Cincinnati Turns A Corner With Pension Agreement
CHICAGO - Cincinnati is nearing a historic agreement to remedy its long-standing pension shortfall that sparked downgrades and years of court battles with retirees and unions.
The complex deal, which would restore the city's main pension fund to full funded status after 30 years, was hammered out in federal court during a year of negotiations.
"It was an existential threat to our city; we face an $800 million unfunded liability," said Mayor John Cranley, who was elected mayor in 2013. "My first year in office, I lost sleep over it. The system was going to break and it would have broken our ability to provide basic services to our citizens."
The city, the economic hub of southwest Ohio, reached the agreement with its retirees and unions after years of negotiations and lawsuits. U.S. District Judge Michael Barrett held a final class action fairness hearing on Sept. 24, hearing testimony from a variety of parties, including state officials. If approved by Barrett, the agreement will be a binding and enforceable, meaning the city cannot reduce future contributions over the next 30 years.
Cranley, a public finance attorney, said he asked the federal court to consolidate all the various retiree and union lawsuits into one class-action challenge to pare down litigation that had been growing since 2010.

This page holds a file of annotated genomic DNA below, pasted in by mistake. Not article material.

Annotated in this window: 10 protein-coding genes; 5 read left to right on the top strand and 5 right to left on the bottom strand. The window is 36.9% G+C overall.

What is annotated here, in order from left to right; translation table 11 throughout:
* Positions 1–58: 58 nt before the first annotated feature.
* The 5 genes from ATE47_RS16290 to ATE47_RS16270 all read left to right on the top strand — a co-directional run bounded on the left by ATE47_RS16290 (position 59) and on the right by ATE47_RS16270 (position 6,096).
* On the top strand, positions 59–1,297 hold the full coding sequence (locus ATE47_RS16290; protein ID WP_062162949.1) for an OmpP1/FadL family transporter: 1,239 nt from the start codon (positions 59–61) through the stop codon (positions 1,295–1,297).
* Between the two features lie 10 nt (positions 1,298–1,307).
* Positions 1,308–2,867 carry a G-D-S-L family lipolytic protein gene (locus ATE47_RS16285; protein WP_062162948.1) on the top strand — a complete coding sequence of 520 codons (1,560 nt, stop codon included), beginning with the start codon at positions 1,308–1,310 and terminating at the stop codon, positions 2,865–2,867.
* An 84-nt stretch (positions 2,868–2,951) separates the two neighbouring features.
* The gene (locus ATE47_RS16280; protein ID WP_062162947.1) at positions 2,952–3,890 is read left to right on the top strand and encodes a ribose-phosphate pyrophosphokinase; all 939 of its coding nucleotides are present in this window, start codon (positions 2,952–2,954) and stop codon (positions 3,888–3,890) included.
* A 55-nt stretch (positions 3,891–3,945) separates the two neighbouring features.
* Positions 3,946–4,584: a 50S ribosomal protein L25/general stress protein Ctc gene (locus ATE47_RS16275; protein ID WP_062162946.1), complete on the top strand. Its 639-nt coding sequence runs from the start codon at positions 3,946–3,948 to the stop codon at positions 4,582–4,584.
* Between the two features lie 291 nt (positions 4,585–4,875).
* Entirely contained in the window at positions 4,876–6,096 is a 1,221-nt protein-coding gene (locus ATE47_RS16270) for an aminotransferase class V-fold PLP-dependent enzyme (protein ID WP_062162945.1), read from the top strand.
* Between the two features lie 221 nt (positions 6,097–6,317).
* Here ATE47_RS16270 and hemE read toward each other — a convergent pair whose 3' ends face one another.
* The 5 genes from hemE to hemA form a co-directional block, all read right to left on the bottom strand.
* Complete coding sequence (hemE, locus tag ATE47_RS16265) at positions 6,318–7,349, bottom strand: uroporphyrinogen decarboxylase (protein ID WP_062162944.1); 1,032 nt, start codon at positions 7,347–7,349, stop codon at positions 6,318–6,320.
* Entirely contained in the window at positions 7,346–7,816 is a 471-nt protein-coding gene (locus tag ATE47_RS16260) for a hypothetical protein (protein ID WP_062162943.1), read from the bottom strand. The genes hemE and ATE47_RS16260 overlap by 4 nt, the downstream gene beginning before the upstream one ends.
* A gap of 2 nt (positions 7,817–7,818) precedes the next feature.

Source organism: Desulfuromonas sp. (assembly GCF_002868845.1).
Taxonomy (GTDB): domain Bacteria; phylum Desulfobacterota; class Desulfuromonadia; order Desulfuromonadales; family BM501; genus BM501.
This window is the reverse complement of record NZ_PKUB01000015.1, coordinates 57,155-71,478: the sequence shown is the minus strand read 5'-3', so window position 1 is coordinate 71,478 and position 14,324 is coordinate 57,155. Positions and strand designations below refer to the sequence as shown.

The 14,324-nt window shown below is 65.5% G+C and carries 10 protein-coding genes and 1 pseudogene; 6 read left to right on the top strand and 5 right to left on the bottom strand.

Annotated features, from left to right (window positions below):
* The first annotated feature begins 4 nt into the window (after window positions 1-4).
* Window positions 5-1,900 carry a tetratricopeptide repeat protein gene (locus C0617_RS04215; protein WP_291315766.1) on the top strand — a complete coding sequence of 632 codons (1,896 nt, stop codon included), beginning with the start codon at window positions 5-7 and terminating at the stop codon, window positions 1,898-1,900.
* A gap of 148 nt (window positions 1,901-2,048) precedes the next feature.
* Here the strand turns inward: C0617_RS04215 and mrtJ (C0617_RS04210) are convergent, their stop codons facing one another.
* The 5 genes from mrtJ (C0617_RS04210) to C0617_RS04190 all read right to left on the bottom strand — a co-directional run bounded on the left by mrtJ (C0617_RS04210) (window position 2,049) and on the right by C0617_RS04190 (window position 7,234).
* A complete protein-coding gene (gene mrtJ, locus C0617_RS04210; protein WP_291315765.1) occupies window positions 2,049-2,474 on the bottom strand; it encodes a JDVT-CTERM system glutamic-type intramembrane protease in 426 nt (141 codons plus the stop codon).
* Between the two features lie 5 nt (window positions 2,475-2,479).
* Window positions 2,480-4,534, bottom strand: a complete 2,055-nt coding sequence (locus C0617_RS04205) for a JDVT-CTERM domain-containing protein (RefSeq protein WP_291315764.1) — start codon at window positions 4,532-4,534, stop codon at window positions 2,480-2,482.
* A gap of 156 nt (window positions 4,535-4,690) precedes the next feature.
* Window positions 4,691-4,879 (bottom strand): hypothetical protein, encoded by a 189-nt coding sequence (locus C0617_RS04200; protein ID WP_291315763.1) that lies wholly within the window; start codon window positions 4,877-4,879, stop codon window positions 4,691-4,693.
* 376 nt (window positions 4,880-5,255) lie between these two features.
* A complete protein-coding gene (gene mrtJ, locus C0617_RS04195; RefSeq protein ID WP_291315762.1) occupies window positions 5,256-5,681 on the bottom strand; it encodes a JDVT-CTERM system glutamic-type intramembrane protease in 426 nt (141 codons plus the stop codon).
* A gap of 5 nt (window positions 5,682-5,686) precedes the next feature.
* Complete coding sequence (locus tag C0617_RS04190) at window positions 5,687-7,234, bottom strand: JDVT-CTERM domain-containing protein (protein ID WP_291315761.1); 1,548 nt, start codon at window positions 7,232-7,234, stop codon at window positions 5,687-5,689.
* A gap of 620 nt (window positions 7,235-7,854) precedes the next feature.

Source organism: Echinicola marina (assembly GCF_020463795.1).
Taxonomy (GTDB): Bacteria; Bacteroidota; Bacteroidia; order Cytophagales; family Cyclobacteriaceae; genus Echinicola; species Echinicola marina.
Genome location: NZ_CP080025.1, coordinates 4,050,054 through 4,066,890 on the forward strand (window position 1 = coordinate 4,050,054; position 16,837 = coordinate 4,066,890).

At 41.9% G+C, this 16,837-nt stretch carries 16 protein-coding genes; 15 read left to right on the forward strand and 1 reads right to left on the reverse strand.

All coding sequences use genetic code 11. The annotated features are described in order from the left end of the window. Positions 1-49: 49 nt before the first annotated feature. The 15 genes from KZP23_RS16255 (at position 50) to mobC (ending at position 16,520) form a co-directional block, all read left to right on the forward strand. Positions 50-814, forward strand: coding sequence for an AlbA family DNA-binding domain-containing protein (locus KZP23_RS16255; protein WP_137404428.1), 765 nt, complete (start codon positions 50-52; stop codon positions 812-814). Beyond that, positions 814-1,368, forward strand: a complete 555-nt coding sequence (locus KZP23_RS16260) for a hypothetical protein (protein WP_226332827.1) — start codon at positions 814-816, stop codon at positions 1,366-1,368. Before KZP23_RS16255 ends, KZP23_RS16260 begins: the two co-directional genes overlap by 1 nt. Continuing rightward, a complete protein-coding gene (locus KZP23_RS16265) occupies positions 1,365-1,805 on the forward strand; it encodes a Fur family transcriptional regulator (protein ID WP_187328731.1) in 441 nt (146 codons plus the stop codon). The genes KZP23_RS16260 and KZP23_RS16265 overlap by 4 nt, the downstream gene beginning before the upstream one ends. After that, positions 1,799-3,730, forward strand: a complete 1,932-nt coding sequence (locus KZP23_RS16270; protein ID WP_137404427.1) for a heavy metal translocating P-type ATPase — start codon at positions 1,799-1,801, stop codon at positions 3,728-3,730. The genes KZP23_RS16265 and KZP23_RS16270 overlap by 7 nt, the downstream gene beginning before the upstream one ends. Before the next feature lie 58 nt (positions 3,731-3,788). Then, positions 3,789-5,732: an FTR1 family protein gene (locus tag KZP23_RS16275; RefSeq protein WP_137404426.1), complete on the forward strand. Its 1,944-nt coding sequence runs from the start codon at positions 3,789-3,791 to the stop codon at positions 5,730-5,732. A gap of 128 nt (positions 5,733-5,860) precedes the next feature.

"That brings everybody into the lawsuit and there's no opt out," he said.
"The key is mediating with all the groups," he said. "We brought them into the process early, when the future of the city was on the line."
Compromise on retiree health care benefits also proved crucial to negotiating the pension deal, Cranley said. The city had won a previous court case that said medical benefits could be cut, and the retiree health care fund was overfunded.
"I told the union guys, we're not going to declare bankruptcy and something has to give, so either you agree to the changes [on the pensions] or we're going to have no choice but to cut medical benefits," said Cranley. "We had clear case law to say we could cut the medical, and we didn't rub it in their faces but said a compromise has to be had."
The city's health care retirement account is overfunded at nearly 120%, providing a source of cash to transfer into the struggling pension fund.
The deal, dubbed the Cincinnati Pension Collaborative, calls for Cincinnati to transfer $200 million from its healthcare trust into the pension system, as well as contribute 16.25% of payroll into the pension annually for 30 years.
The settlement also requires the city to issue $39 million of bonds to raise cash for an immediate payment into the pension fund.
In return, unions and retirees agreed to a reduced cost-of-living-adjustment increase, down to 3% simple from 3% compounded, as well as suspending COLAs for all employees for three years; and extending the retirement age and years of service requirement for some employees.
Cincinnati's unfunded pension liability totals roughly $806 million, with a funded ratio of 64% as of the end of 2014, according to bond documents. That's down from nearly $860 million in 2013.
"I see it as a new beginning," said Peter McLinden, executive secretary treasurer of Cincinnati AFL-CIO and former Cincinnati regional director of AFSME-Ohio Council 8, which filed a lawsuit fighting the city's pension contributions in 2010. That lawsuit, like others, was eventually merged with into the class-action lawsuit.